Strutt, John (Lord Rayleigh)
Strutt, John (Lord Rayleigh)
John William Strutt was born at Langford Grove in Essex, England, and was the first child of John James Strutt, the second Baron Rayleigh. In 1861 Strutt ventured to Cambridge University where he studied at Trinity College, the same institute attended by Isaac Newton. Strutt received his B.A. in 1865 and was elected a fellow of Trinity College.
Since in those days there were no university laboratory facilities, Strutt established his own at the family home, Terling Place. There he started research in electrodynamics, color vision, radiation scattering, acoustics, and other experimental phenomena that could be explained in terms of wave motion. In 1870 he published his classic paper "On the Theory of Resonance" that established Strutt's reputation as a serious scientist capable of handling both experimental and mathematical problems. In 1871 he followed up with his well-known theory of light scattering by small particles (now called Rayleigh scattering) and explained how this phenomenon is responsible for the blue color of the sky.
Upon the death of his father in 1873, Strutt inherited the family title and became the third Baron Rayleigh. With the exception of a short period (1879–1885) as the Cavendish Professor of Experimental Physics at the University of Cambridge, Lord Rayleigh spent the rest of his life working at Terling Place. He published a total of 446 publications covering many areas of physics.
Strutt's best-known work, and one for which he was awarded the Nobel Prize in physics in 1904, was his unexpected discovery of the first rare inert gas argon. This element was discovered during his attempts to determine more reliable atomic weights by making very precise density measurements on gases. For nitrogen he found that when extracted from the atmosphere, it was heavier than nitrogen obtained by the decomposition of pure ammonia gas. He suspected that the nitrogen obtained from the air contained an impurity, and when Strutt published his density results, he requested suggestions on how to identify the impurity and correct it.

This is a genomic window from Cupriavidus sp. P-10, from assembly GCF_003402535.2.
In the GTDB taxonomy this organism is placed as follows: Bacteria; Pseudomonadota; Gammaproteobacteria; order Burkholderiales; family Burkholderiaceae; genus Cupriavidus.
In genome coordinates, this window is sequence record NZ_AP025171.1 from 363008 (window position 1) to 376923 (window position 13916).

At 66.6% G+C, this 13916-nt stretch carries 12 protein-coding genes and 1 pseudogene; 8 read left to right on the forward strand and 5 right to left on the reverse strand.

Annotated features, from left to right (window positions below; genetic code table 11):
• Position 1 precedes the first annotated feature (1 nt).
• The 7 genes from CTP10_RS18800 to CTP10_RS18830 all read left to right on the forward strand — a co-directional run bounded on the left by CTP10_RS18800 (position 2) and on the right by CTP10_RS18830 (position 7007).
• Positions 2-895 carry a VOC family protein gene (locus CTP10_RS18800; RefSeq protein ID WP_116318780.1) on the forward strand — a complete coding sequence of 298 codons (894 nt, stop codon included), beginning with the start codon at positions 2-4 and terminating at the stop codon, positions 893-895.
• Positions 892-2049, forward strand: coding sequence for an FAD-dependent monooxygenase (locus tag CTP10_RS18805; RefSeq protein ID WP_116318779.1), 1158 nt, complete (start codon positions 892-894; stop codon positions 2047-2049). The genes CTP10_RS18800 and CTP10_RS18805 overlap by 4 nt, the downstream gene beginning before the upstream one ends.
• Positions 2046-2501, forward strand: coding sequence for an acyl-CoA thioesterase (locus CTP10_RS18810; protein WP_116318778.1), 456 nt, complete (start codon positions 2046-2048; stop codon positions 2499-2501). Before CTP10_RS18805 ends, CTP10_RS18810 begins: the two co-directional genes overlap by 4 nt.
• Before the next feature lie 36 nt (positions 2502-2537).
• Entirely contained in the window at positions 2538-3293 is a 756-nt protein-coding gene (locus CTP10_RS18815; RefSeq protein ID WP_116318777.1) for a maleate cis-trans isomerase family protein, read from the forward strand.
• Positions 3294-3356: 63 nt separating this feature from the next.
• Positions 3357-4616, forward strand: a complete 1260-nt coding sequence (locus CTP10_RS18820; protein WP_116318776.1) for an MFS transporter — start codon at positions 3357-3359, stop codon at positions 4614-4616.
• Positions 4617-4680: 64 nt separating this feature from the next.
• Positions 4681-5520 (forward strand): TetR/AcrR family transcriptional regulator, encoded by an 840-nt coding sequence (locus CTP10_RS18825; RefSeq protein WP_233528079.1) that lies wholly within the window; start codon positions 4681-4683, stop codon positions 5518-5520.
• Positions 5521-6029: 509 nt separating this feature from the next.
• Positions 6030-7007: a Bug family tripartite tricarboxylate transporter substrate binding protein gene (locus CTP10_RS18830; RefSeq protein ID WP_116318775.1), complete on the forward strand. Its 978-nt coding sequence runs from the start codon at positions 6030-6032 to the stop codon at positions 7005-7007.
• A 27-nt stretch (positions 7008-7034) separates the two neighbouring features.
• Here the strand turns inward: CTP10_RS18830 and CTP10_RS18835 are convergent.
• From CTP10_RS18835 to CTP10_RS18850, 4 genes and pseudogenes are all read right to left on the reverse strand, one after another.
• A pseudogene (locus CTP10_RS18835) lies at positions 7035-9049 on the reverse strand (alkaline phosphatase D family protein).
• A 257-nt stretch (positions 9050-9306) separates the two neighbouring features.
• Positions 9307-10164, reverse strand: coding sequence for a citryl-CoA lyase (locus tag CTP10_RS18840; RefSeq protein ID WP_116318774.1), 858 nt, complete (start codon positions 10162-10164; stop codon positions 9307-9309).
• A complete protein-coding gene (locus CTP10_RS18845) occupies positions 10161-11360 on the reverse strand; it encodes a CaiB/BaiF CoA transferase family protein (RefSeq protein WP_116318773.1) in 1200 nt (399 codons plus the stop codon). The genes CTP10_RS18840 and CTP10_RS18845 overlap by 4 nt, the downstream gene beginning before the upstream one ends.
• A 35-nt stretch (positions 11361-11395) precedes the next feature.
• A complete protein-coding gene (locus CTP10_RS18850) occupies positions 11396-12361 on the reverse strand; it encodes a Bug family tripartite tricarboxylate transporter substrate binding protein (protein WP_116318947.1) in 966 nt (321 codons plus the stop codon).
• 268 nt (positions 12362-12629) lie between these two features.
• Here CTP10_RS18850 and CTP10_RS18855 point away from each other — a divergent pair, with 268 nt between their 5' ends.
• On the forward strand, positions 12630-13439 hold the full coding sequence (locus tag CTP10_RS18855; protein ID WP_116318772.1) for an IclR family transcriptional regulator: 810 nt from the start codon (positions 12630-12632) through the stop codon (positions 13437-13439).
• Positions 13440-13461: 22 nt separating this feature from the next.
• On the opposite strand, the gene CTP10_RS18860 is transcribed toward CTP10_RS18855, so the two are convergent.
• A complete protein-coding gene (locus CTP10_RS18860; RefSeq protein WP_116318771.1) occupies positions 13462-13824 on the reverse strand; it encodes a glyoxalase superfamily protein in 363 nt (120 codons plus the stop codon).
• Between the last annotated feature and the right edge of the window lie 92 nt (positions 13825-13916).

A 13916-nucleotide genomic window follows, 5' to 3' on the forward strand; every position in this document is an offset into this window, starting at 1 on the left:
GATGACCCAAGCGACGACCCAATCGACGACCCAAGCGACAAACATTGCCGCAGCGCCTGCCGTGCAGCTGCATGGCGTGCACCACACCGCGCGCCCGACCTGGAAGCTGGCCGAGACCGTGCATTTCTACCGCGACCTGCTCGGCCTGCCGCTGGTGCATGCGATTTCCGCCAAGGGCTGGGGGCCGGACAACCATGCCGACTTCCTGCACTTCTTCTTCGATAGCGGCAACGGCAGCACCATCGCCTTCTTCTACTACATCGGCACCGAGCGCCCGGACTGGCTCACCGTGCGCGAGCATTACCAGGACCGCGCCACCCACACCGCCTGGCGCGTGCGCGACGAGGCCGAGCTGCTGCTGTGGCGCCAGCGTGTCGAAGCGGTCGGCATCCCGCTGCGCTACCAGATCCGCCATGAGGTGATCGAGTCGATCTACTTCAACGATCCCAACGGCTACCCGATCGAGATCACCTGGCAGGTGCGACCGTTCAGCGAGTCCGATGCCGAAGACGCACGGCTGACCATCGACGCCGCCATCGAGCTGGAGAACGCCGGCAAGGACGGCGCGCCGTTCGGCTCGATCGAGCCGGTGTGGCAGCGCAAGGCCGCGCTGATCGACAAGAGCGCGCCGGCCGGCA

William Ramsay, a professor of chemistry at University College, Bristol, took up the challenge, and, knowing that nitrogen could be removed from air by passing it over heated magnesium, he was able to isolate a pure sample of the material that was the cause of Rayleigh's difficulties. Also he showed, by its emission spectra, that it was a new species. Since the gas was found to be chemically inert, it was given the name argon, from the Greek word argos, meaning "inert." Ramsay and Rayleigh published a joint paper on the discovery of this new element in 1895, pointing out that its atomic weight of 40 and its properties did not fit into the Periodic Table current at that time. Ramsay went on to discover other inert gases now known as helium, neon, krypton, xenon, and radon and was honored for this work with the Nobel Prize in chemistry at the same time that Lord Rayleigh received the same award in physics.
see also Argon; Ramsay, William.
John E. Bloor
Lindsay, Robert R. (1970). Lord Rayleigh—The Man and His Work. New York: Pergamon Press.
Giunta, Carmen J. (1996). "The Discovery of Argon: A Case Study in Scientific Method." Available from <http://webserver.lemoyne.edu/faculty/giunta/>.